Part courtroom drama, part psychological thriller Anatomy of a Sandal is set during the present day with flashbacks to the past. Gripping and pacy it is extremely well written with believable, well-rounded characters. A timely thought-provoking study of class, privilege and toxic masculinity, eerily echoing recent and current debate. A brilliant read and one I highly recommend. A big fat five stars from me!

Eva Jordan reviews… A History of Britain in 21 Women by Jenni Murray ‏

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Published by Oneworld Publications

This year marks the  100th anniversary of women gaining the right to vote in the UK.  Also, on March 8th, it was International Women’s Day, a global day celebrating the social, economic, cultural, and political achievements of women, observed annually since the early 1900s. I, therefore, thought it appropriate to review a book that was both fitting and relevant to both these historic events.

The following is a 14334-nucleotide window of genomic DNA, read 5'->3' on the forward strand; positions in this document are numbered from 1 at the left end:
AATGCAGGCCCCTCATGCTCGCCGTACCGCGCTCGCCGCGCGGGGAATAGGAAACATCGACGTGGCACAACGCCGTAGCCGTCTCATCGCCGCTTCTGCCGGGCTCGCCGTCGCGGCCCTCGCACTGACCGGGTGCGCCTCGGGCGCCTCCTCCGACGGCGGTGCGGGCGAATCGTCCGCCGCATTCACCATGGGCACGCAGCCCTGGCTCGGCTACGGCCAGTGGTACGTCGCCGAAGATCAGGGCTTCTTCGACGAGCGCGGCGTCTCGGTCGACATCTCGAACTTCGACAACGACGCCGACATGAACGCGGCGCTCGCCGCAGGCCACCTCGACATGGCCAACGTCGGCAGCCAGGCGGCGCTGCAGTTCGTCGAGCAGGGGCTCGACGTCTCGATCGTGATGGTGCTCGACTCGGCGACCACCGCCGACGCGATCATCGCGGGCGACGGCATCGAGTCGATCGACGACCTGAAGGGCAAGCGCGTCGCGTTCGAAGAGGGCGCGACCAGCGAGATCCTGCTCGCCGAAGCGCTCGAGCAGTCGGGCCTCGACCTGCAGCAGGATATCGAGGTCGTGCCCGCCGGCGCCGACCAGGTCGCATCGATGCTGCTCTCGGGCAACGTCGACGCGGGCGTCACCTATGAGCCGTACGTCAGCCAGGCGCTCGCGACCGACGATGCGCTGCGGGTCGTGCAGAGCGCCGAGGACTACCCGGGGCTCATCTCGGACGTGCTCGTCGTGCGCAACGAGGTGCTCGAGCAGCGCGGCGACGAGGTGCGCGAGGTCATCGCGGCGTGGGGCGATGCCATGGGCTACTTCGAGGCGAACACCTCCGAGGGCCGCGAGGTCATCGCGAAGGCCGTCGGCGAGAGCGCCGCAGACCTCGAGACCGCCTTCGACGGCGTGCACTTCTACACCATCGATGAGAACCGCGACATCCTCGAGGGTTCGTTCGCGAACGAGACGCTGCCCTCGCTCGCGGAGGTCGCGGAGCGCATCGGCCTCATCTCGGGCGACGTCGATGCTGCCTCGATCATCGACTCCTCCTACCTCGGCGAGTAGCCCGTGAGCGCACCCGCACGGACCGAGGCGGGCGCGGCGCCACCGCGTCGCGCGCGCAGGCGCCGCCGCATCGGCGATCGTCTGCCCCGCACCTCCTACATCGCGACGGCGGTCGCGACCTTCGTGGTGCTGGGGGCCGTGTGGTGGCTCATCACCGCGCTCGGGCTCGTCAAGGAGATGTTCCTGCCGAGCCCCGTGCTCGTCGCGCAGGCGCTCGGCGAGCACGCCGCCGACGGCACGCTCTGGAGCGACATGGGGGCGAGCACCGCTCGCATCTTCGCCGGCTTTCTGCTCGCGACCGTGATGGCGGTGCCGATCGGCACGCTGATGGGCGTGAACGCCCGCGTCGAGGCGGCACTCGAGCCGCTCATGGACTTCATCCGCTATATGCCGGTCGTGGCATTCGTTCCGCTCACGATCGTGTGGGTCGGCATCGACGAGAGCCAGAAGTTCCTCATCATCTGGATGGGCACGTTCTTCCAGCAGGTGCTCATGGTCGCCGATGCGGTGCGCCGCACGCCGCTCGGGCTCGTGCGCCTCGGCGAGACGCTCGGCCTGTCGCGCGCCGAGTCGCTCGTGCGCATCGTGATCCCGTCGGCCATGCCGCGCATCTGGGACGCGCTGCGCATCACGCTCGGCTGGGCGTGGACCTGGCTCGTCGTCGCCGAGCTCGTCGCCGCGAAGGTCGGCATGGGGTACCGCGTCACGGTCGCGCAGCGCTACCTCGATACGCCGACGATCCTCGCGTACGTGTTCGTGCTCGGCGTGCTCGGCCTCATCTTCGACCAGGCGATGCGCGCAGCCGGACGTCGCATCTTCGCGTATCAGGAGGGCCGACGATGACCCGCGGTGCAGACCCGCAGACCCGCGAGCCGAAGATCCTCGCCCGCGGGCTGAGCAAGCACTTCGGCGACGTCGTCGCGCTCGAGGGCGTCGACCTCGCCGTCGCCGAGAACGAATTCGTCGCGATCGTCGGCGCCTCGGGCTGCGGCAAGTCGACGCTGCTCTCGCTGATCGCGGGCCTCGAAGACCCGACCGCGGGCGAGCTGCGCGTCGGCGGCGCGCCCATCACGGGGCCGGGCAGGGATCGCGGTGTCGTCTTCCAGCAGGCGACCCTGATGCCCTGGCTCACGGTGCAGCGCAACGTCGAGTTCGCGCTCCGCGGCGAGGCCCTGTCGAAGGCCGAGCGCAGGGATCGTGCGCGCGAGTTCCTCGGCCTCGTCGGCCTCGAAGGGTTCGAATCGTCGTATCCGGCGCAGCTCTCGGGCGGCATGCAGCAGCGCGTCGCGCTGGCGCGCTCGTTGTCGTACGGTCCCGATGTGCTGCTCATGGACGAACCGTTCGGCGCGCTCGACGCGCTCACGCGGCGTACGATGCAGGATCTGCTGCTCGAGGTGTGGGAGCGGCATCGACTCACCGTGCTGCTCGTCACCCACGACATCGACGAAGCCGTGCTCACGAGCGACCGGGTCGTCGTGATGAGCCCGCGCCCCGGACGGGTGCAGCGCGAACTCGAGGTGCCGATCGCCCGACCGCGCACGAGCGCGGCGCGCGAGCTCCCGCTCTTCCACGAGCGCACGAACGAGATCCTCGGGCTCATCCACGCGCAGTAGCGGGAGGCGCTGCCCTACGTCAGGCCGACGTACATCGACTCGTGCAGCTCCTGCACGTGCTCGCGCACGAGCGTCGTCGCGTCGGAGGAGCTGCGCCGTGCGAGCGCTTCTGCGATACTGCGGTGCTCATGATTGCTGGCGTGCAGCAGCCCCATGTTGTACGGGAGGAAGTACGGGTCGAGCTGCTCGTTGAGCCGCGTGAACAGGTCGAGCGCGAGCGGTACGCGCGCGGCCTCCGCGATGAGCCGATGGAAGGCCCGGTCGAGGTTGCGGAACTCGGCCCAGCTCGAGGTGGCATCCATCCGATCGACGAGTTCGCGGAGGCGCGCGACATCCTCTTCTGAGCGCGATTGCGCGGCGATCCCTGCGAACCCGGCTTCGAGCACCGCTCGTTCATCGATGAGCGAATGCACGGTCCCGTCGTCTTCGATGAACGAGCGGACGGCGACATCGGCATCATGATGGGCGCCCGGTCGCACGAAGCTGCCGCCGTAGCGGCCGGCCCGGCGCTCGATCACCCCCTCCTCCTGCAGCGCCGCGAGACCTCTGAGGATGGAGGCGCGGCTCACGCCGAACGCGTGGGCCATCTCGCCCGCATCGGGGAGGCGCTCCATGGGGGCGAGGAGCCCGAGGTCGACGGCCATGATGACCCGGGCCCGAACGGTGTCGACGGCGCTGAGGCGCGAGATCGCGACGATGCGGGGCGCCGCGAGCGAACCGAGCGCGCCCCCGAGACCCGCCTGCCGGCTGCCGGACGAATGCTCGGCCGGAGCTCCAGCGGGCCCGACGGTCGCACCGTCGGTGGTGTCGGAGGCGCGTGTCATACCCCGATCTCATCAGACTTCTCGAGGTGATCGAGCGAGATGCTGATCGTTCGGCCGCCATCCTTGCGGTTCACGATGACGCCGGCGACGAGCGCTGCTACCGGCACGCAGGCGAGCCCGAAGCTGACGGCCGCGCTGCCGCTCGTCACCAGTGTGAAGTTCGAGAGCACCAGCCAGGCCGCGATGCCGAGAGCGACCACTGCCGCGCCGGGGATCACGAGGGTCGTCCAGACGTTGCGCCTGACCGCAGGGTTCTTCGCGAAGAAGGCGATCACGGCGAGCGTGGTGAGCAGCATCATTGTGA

A History of Britain in 21 Women is written by Dame Jenni Murray; probably best known as Radio 4’s presenter of Women’s Hour and whom I had the very great pleasure of meeting last year. These short biographies are a personal selection chosen by Murray to present the history of Britain through the lives of twenty-one women, whose lives embodied hope and change, who refused to surrender to established laws of society, and, who still have the power to inspire us today.

In the introduction, Murray, born in 1950, states that growing up “the role of a woman was to learn how to be a good wife and mother, do the cooking and cleaning and nurture those her around her.” She quotes Thomas Carlyle, circa 1840, who said ‘The history of the world is but the biography of great men,’ and as a young girl growing up in Barnsley in the 1950s and ‘60s that’s pretty much what Murray believed. However, it was education that made her question the expectations placed on women, and after attending a wonderful girls’ school she began to discover many women that had influenced history and also challenged the assumption that a woman’s place was in the home.